1. The US government should accept the above submission of the government of India that “the corporation and its subsidiaries are treated as a unit, without regard to the location of responsibility within that unit”. Consequently, an illegal act by it be deemed as the act of the corporation, without consideration to its location of responsibility. The customary alibi of corporations like Dow Chemicals is an act in sophistry designed to conceal fact of crime and criminals of the upper-world. The US government should disclose all the trade secrets of the Union Carbide Corporation and its research and development centre that Union Carbide operated in Bhopal since 1976 that was suspected to be experimenting with wartime use of chemicals. This suspicion regarding the disaster being a consequence of experimenting with war time chemicals is yet to be probed. US government should undertake and facilitate such probe.

2. The US government must take note of the verdict by the chief judicial magistrate, Bhopal, wherein it is stated, “Warren Anderson, UCC USA and UCC Kowlnn Hong Kong are still absconding and therefore, every part of this case (criminal file) is kept intact along with the exhibited and un-exhibited documents and the property related to this case, in safe custody, till their appearance”. In the interest of justice for the Bhopal victims, the US government should expedite the process of extraditing Anderson at the earliest.

3. Dow Chemicals Company has set aside $2.2 billion to address future asbestos-related liabilities arising out of the Union Carbide acquisition. How is that Dow Chemicals can take the asbestos liability of Union Carbide and not the liability for the industrial catastrophe in Bhopal? The US government should volunteer its assistance in ascertaining the Bhopal disaster’s inherited liability of Dow Chemicals Company.

4. The US government should promote acceptance of the resolution of UN Sub-Commission on the Promotion and Protection of Human Rights that approved the ‘UN norms on the responsibilities of transnational corporations and other business enterprises with regard to human rights’ as a step towards ensuring corporate accountability. Article 18 of the norms called on trans-national corporations and other business enterprises to make reparations for damage done through their failure to meet the standards spelled out: “Transnational corporations and other business enterprises shall provide prompt, effective and adequate reparation to those persons, entities and communities that have been adversely affected by failures to comply with these norms through, inter alia, reparations, restitution, compensation and rehabilitation for any damage done or property taken. In connection with determining damages, in regard to criminal sanctions, and in all other respects, these norms shall be applied by national courts and/or international tribunals, pursuant to national and international law.”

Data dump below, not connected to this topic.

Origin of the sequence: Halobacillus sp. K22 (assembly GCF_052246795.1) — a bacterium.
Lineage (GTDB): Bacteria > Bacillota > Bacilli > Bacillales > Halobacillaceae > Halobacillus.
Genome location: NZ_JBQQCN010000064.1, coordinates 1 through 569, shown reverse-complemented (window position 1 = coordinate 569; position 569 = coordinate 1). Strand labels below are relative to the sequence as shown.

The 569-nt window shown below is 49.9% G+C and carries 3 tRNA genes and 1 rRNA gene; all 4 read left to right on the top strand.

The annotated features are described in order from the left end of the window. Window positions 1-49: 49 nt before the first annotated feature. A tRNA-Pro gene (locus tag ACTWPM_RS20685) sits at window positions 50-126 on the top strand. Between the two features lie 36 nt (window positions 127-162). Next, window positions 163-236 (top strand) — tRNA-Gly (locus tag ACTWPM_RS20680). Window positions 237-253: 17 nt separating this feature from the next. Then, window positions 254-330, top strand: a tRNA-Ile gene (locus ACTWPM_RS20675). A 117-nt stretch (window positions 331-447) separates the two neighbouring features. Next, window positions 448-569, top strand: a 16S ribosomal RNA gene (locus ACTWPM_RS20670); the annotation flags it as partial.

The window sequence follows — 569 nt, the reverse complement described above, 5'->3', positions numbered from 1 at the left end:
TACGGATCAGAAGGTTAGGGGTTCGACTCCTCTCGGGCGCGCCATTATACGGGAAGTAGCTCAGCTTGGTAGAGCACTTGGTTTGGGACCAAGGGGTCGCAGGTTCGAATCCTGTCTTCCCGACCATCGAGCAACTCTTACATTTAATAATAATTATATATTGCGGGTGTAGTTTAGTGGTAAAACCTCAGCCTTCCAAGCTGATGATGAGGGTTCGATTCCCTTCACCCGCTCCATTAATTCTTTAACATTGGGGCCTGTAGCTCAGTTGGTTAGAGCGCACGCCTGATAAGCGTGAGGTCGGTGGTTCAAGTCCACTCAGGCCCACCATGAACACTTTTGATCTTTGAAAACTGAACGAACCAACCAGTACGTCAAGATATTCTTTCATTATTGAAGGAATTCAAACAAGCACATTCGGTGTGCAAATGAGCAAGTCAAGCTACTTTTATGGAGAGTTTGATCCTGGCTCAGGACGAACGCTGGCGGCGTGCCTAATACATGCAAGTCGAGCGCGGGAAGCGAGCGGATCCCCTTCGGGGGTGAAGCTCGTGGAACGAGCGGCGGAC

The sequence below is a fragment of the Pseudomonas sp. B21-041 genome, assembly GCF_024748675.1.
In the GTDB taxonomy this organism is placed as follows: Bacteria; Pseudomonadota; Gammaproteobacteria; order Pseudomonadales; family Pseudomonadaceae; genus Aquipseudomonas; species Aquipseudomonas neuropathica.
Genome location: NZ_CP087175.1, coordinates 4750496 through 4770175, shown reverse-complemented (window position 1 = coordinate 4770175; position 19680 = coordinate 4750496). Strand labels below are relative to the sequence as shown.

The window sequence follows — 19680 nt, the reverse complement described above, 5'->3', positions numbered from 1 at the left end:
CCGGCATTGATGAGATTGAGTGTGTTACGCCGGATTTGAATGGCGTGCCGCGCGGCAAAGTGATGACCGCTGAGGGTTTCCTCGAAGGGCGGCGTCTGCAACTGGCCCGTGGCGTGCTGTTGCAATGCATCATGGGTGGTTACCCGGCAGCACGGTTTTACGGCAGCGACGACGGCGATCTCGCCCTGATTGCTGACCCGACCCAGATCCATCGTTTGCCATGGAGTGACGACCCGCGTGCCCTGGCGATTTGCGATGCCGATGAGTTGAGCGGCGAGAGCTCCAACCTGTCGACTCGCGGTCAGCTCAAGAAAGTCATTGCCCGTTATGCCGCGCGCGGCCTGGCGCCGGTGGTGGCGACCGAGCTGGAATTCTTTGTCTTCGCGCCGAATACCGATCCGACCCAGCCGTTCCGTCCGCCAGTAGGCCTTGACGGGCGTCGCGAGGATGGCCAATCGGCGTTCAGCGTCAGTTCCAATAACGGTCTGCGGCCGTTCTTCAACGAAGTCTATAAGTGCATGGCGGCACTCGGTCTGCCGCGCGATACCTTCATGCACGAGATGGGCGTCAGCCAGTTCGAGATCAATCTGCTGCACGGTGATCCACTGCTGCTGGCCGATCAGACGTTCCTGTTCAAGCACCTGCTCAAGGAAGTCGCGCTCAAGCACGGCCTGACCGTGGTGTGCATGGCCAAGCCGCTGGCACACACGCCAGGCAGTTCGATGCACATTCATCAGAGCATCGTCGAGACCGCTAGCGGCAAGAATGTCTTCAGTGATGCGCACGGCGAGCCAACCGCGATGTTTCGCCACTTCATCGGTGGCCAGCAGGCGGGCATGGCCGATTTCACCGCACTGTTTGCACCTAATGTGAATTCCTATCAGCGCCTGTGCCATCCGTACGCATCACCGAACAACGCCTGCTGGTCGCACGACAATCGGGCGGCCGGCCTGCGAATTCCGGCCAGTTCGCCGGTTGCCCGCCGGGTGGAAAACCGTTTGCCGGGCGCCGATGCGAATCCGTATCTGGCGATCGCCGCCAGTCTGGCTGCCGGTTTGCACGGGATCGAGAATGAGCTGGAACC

5. In memory of victims of Bhopal, the US and Indian governments should call for a mandatory regime for regulating trans-national corporations unlike UN’s voluntary global compact and reject the report of the United Nations Secretary-General’s Special Representative for Business and Human Rights wherein it underlined the need for voluntary regulation and self compliance by the companies saying, “While corporations may be considered organs of society, they are specialised economic organs, not democratic public interest institutions.

If there is one lesson that democracies across the world have clearly not learnt from industrial disasters, it is to ascertain the nature of all the genocidal acts of corporations and the very legal design of the corporation so as to make it genuinely governable by democratic legislatures. A befitting tribute to victims of Bhopal lies in learning this lesson in order to prevent future industrial warfare that irreparably undermines intergenerational equity.